Building: c. 1230, main part finished c. 1270. But the tower dates to the 15th century. It was squeezed in between the earlier Cormac’s Chapel and the Round Tower

Style: Predominantly Gothic.

Major Disasters: Sacked by Lord Inchiquin on behalf of the English Parliament in 1647.

The cathedral was used until 1749 when the old site was abandoned and St John’s in the town below the Rock was conferred cathedral status. The cathedral was allowed to become a ruin.

Source and for more information: http://www.heritageireland.ie/en/media/NEW%20Rock%20of%20Cashel_3.pdf

Cashel cathedral

Cashal cathedral inside

7.  Chartres

Notre Dame Cathedral

Building: The foundations of this cathedral are Romanesque. The crypts are the only surviving part from this time and are the largest in France. Building of this part of the cathedral was begun in 1020 after a fire, though there have been earlier churches on the site. After another fire in 1194 construction of a new Gothic cathedral, which is primarily what remains today, was begun and took roughly 30 years. The two towers are a mixture of styles because they were built at different times. The cathedral also suffered an earlier fire in 1134 and the bell tower was destroyed, it was after this that the north west tower was built in the Romanesque style. It originally had a wooden spire, but this was destroyed in the 1500s and a stone spire built. The tower was originally free standing. The majority of the cathedral is 13th century with an astonishing 80% of the original stained glass remaining. It has not been substantially rebuilt, which is unusual in medieval cathedrals.

Style: Romanesque and Gothic.

Height: NW tower: 113 m SW tower: 105m.

Length: 130m

As well as it’s asymmetric towers Chartres is also known for its labyrinth. This can be seen in the the image below. The labyrinth probably dates to the 1200s, though it may have been earlier. It was a form of prayer and meditation for pilgrims and clergy as well as possibly the site of rituals.  Pilgrims of all types still come to Chartres to walk the labyrinth. It is surprisingly calming. For more labyrinth information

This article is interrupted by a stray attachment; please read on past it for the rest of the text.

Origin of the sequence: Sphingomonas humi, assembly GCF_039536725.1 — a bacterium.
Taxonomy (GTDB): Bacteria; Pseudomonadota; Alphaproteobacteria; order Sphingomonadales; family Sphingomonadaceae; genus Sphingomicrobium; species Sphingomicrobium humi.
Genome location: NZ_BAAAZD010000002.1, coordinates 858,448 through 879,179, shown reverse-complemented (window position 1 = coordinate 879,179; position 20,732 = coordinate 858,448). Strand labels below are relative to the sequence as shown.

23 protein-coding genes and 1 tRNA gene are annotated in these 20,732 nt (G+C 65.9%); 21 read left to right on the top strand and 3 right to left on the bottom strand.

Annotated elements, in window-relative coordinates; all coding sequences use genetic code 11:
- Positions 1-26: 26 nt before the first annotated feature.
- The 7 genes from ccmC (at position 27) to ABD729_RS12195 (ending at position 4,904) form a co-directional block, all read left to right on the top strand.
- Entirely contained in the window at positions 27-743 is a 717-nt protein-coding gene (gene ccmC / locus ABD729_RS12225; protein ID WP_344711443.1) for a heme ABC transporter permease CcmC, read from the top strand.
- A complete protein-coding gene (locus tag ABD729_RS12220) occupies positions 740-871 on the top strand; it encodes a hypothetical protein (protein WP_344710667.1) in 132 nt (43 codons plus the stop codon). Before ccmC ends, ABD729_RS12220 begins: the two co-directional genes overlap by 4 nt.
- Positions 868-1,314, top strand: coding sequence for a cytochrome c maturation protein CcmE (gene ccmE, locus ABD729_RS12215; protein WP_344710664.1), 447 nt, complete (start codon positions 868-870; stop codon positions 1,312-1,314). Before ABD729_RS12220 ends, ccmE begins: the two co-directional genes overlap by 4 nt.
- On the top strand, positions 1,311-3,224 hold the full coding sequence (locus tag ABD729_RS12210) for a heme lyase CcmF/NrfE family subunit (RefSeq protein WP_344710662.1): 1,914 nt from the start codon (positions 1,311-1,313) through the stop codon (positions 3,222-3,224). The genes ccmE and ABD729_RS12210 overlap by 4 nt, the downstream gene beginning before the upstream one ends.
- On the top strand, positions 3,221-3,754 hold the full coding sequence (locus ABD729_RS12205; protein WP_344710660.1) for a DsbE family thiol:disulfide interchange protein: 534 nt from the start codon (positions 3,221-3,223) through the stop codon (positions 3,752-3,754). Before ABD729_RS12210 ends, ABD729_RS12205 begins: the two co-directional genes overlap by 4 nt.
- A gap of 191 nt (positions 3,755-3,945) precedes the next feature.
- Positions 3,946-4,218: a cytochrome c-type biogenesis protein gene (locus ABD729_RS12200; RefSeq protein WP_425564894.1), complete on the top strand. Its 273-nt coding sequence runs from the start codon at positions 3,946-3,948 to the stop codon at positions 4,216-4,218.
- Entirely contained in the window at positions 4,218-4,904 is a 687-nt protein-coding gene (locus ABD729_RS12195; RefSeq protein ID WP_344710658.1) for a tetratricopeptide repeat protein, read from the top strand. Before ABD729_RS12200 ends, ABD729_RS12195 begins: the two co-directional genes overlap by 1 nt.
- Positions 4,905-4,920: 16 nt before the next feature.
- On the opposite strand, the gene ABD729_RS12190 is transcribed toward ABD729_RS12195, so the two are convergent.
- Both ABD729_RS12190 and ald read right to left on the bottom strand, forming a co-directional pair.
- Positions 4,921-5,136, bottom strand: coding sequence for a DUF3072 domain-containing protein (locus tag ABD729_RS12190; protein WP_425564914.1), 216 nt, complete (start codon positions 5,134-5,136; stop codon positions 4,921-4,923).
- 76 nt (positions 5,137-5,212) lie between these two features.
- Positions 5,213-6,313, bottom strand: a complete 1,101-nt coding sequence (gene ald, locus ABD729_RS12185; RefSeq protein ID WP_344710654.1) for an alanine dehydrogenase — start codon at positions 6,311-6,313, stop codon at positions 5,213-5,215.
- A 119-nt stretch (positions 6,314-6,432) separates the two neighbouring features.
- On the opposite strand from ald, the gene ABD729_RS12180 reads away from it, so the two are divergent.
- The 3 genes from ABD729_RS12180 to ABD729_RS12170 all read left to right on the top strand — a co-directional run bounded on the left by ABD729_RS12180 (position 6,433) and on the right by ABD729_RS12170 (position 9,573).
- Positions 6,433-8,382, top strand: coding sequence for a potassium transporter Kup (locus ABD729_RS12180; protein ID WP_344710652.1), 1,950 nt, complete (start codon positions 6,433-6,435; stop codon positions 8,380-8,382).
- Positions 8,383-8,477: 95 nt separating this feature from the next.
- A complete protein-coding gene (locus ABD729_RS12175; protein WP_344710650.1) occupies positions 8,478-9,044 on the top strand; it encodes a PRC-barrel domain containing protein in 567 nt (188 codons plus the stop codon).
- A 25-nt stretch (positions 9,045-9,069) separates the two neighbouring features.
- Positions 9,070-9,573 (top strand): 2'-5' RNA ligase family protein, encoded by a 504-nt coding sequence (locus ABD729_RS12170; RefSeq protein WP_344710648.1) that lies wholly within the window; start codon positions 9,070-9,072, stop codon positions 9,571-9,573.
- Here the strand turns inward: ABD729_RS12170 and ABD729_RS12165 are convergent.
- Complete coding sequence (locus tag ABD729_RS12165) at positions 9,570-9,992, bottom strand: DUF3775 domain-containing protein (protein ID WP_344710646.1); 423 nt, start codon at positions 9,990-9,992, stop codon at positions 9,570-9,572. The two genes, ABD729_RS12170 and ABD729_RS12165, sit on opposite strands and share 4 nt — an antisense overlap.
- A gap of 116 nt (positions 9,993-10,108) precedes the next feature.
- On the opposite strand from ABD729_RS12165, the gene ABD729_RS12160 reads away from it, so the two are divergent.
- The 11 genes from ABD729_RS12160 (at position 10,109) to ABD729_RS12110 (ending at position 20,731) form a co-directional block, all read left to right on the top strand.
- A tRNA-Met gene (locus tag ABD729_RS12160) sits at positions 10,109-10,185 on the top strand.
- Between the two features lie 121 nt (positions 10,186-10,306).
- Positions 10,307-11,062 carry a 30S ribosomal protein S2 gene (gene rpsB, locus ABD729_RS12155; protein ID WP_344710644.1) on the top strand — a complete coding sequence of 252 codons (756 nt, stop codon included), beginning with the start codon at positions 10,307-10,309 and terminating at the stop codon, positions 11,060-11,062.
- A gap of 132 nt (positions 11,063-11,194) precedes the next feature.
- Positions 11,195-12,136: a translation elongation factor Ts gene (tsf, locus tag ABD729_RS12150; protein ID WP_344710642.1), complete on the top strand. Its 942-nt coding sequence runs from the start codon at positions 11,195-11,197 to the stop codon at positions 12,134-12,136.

http://www.labyrinthos.net/chartresfaq.html

Sources: Chartres Cathedral Guide: ISBN: 9780853726593 and http://chartrescathedral.net/chartres-cathedral-facts/

For more information http://chartrescathedral.net/chartres-cathedral-facts/

Chartres Cathedral

Chartres Cathedral. inside

8. Dublin

Christ Church Cathedral

Building Begun: c. 1030 , but rebuilt after the Norman invasion in 1170 in Romanesque style. It was also extended in 1358. The south nave wall and roof collapsed in 1562 which necessitated more rebuilding. It was also heavily restored in the mid 1800s.

Style: Romanesque and Gothic.

Richard Strongbow, father in law of William Marshal, and one of the leaders of the first Norman invasion of Ireland, was buried in Christ Church Cathedral when he died in 1176. His effigy was destroyed when the wall fell on it in 1562, but as it had been the site where rents had been paid in that part of Dublin a new Strongbow effigy had to be supplied the replacement dates from the 14th century. This is the effigy you see today.

Sources: Christ Church information leaflet

For more information http://christchurchcathedral.ie/visit-us/history-and-guides/

christ church cathedral dublin

christ church cathedral dublin inside

9. Dublin

Saint Patrick’s Cathedral

Building: A stone church was built on this site in 1191 but it was rebuilt in the early 13th century. The Lady Chapel was added in 1270, the west tower was rebuilt after a fire in 1370 and the spire dates to 1749. It was also restored in the 1800s.

People Involved: In some ways it’s best known for its connections with Jonathan Swift who was Dean there from 1713-1745, he is also buried in the cathedral.

Sources: St Patrick’s information booklet and http://www.stpatrickscathedral.ie/History-of-the-Building.aspx

St patrick's cathedral dublin

St Patrick's Cathedral Dublin inside

10. Elgin

Ruined Cathedral in Elgin Scotland

Building: Elgin began to be built in 1224. It was expanded after a fire in 1270 and remodelled again after an attack by Earl of Buchan in 1390 and Alexander Lord of the Isles in 1402. Its roof was lost shortly after the reformation and the central tower fell down in 1711. In the 1820s its potential as a visitor attraction was recognised and what remained of the ruin was stabilised.

Sources: http://www.historic-scotland.gov.uk/propertyresults/propertyoverview.htm?PropID=PL_133

Elgin Cathedral

Elgin cathedral inside

11. Ely

Ely Cathedral